We can never lose each other, but for now, ‘Goodbye, Farewell and Amen’
Liz Stuart, 22 August 2021
Psalm 84: 1–12; Ephesians 6: 10–17; Luke 24: 13–35
I wonder if you remember the TV comedy programme M*A*S*H? It ran from the early 1970s to the early 1980s and it followed the fortunes of a fictional American mobile hospital unit in the Korean War. The final episode of M*A*S*H became one of the most watched television broadcasts of all time and it was entitled ‘Goodbye, Farewell and Amen’. In it, one of the characters, Captain B. J. Hunnicutt, cannot bear to say goodbye to his colleagues who are all joyfully dispersing after the end of the war, and he fantasises about keeping in touch with all of them and visiting each other.
I wonder how many of us are sat here today thinking, ‘I’m sure Peter will be back soon’, ‘Perhaps I could go and stay in Dorset for a few days’, ‘I must ask him to come back for my funeral or wedding or baptism’? We do not want to let him and Julia and Katie go; but we must, and they must let us go too.
The Christian life is one in which there are many partings. Why? Because, as Peter has taught us, and as we define ourselves, we are pilgrims on a journey. We long to reach God’s dwelling place with a yearning articulated by the author of the Psalm that was our first reading today: ‘My soul longs, indeed it faints, for the courts of the Lord’. But we know that we’re not there yet and to get there requires movement. Anyone who has been on a walking pilgrimage knows that people walk at different paces, and you travel with somebody for a bit, and then you lose them. You can do that confident in the knowledge that you are all heading for the same destination.
We also have the consolation of knowing that we can never really be lost to one another because of that font, which Peter has put so much thought into, and what that font symbolises. For those who follow Christ, water is so much thicker than blood. The waters of baptism bind us to Christ perpetually and indelibly, and in and through him they bind us to each other. We can never lose each other or him. There are no goodbyes for Christians – only farewells until we meet again.
For those who follow Christ, water is so much thicker than blood. The waters of baptism bind us to Christ perpetually and indelibly, and in and through him they bind us to each other.
This glorious truth is illustrated in our gospel reading today. The disciples think that they have lost their Lord, but he walks beside them still, even (and this always blows my mind whenever I hear this story), even when they’re going the wrong way. Why do we spend so much time worrying about the future and whether we’ve chosen the right path when Jesus walks with us even when we’re going the wrong way? We should not be anxious about how we’re going to manage without Peter, or what that successor of Peter will be like, or the slight kerfuffle that’s going on in the diocese at the moment. We gird ourselves with the armour of God, which is nothing less than the realisation that Jesus never leaves us.
Jesus reveals himself to the disciples on the road to Emmaus in the breaking of bread. It is here at this table that we find each other when we are parted. Peter’s ministry has been before all else and for all else a priest at this altar, a doorkeeper under divine mandate to open to all the great mystery of God giving himself to us in Christ. Peter’s deeply incarnational ministry flows from this space where the incarnation continues and is extended into bread and wine.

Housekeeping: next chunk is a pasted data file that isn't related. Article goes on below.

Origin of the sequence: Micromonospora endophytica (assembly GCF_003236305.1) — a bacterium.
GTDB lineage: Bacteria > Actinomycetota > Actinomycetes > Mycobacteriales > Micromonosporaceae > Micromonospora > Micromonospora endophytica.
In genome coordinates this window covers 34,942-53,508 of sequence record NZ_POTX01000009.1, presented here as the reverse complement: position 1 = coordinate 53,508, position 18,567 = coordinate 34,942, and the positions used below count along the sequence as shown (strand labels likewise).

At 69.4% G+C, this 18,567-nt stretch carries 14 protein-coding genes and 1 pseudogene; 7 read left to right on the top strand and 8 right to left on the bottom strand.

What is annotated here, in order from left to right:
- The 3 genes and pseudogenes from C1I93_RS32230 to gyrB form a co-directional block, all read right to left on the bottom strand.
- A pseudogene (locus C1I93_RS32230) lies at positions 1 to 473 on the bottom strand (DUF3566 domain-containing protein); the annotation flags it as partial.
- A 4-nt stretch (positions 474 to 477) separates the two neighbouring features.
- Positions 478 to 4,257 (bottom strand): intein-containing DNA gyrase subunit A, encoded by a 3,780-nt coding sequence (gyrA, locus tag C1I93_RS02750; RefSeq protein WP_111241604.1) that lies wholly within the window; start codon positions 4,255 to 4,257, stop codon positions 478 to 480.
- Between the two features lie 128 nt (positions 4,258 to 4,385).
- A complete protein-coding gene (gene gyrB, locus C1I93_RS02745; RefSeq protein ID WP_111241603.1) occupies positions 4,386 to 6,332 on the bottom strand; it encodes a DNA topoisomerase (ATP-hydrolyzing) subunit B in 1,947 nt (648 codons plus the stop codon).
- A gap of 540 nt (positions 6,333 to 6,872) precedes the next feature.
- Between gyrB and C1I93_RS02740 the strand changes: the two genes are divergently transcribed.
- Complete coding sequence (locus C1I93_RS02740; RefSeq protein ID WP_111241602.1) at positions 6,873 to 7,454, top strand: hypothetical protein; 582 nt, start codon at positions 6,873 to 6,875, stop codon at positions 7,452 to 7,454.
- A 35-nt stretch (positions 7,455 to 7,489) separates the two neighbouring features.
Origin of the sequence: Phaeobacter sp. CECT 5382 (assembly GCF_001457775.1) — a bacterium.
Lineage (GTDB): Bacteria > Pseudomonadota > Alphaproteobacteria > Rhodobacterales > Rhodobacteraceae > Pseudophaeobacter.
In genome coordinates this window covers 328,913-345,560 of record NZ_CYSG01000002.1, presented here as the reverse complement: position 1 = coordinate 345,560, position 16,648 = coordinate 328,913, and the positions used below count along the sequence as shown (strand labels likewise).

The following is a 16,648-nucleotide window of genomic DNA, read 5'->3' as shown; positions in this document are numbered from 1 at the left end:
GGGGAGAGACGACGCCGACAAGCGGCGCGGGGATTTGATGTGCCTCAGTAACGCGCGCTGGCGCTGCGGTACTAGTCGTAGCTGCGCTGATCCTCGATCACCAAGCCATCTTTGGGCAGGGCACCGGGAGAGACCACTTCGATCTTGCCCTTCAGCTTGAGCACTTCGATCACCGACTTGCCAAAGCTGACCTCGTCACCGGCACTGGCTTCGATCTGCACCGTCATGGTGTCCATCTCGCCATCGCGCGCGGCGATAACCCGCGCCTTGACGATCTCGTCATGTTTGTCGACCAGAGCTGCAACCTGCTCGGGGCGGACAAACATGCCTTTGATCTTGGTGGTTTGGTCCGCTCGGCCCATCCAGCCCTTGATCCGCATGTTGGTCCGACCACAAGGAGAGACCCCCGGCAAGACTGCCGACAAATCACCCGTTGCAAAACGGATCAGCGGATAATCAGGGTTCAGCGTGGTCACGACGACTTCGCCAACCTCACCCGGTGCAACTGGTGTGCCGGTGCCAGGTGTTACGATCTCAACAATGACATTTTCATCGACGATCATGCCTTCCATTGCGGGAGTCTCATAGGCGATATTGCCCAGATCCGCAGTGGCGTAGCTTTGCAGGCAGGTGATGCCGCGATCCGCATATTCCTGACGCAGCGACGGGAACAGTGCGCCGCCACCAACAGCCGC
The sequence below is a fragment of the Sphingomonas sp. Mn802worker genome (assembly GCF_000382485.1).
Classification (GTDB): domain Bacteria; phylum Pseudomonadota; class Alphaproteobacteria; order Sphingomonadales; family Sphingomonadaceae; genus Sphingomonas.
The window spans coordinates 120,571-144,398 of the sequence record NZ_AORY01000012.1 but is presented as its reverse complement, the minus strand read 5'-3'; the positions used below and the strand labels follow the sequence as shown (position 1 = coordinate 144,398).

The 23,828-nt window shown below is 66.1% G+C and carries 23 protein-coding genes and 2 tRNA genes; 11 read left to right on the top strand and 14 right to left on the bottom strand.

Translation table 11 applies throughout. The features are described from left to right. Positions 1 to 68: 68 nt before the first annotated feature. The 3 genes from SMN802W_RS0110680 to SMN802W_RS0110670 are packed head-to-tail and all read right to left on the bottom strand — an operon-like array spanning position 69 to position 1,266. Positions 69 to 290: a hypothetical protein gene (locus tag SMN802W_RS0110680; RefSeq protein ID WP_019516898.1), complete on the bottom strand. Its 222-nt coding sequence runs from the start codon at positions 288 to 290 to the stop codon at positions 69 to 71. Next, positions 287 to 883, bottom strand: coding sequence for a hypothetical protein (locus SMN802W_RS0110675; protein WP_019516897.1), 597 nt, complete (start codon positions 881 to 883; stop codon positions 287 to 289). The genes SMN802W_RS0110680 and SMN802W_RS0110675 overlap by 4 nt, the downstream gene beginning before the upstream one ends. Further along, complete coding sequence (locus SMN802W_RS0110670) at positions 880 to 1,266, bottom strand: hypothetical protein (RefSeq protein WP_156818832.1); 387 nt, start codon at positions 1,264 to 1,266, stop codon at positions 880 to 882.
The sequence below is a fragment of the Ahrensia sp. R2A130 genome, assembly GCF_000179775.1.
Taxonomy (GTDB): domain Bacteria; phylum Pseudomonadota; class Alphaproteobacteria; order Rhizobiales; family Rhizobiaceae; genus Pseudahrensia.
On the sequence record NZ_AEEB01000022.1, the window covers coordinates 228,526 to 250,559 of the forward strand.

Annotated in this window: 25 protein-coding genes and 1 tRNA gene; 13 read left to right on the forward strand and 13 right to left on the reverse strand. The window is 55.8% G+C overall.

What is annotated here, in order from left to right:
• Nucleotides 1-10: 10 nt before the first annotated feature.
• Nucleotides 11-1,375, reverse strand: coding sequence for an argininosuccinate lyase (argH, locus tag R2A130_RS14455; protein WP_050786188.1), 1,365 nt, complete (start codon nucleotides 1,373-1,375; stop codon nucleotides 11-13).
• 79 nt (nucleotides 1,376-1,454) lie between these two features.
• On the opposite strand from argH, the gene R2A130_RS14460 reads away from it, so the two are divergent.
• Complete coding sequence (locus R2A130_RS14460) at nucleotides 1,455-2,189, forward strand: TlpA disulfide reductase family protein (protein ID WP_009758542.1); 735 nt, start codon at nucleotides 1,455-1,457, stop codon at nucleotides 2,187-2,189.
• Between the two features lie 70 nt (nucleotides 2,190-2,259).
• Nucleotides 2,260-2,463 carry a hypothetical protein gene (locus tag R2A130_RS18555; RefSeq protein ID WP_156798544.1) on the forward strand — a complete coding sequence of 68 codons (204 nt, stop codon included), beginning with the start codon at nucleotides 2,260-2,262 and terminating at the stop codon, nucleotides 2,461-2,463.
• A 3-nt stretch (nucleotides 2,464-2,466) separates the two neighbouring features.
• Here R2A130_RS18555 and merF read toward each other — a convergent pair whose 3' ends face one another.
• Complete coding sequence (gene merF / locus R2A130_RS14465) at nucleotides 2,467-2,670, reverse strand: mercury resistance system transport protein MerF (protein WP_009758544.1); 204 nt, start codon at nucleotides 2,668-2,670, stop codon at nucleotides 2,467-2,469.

There’s a scuffle going on in the Church of England at the moment about the future of the parish. Peter’s ministry exemplifies the value of parish-based ministry. In this space he has nurtured our baptismal vocations to serve our community in the name of Jesus and he has created a church with permeable boundaries, seeking to build the foundations of the kingdom of God in this bit of Winchester among this group of people, no matter what their faith. And now we and he have to say ‘amen’ to that ministry.
Peter lays down this ministry, but he cannot ever lay down his priesthood. So, in his retirement he will have to work out with God a new way of being priest. ‘Pray therefore that your heart may daily be enlarged’, the bishop instructs those to be ordained. Peter has enlarged his heart for 20 years by loving us, and the parish. He must find other ways now. Whatever else, they will involve prayer. Until my dying day I will never forget what it’s like to pray beside Peter. It’s like being connected to a powerhouse.
I came across a theory once that priests spend their eternity collecting the souls of the dead and leading them to heaven. I don’t know about you, but there is no one I would rather see as my eyes dim on this world than Peter. Though I’m not assuming that he’s going before me! (You wouldn’t want me turning up at your deathbed – I’d arrive late and grumpy. And Mary would arrive with her guitar!) If there is any truth in this – and let’s face it, it is just an extension of what priests should be doing on earth – that makes for a rather busy eternity for Peter, so he deserves a bit of time off to prepare.
In the final episode of M*A*S*H the character Hawkeye Pierce says to B. J. Hunnicutt, ‘Look, I know how tough it is for you to say goodbye. So I’ll say it. Maybe we will see each other again, but just in case we don’t, I want you to know how much you have meant to me.’ As Hawkeye leaves in a helicopter, he sees that B. J. Hunnicutt has spelled out ‘Goodbye’ in rocks. He’s finally able to say it.
One of the last things that Hawkeye says to B. J. Hunnicutt is, ‘I’ll never be able to shake you’. Peter, Julia, Katie, we will never be able to shake you because through baptism we are one body and we will remain connected through Christ, mystically present to each other always in the celebration of the Eucharist. But because of that we can now say thank you, we love you, and ‘Goodbye, Farewell and Amen’.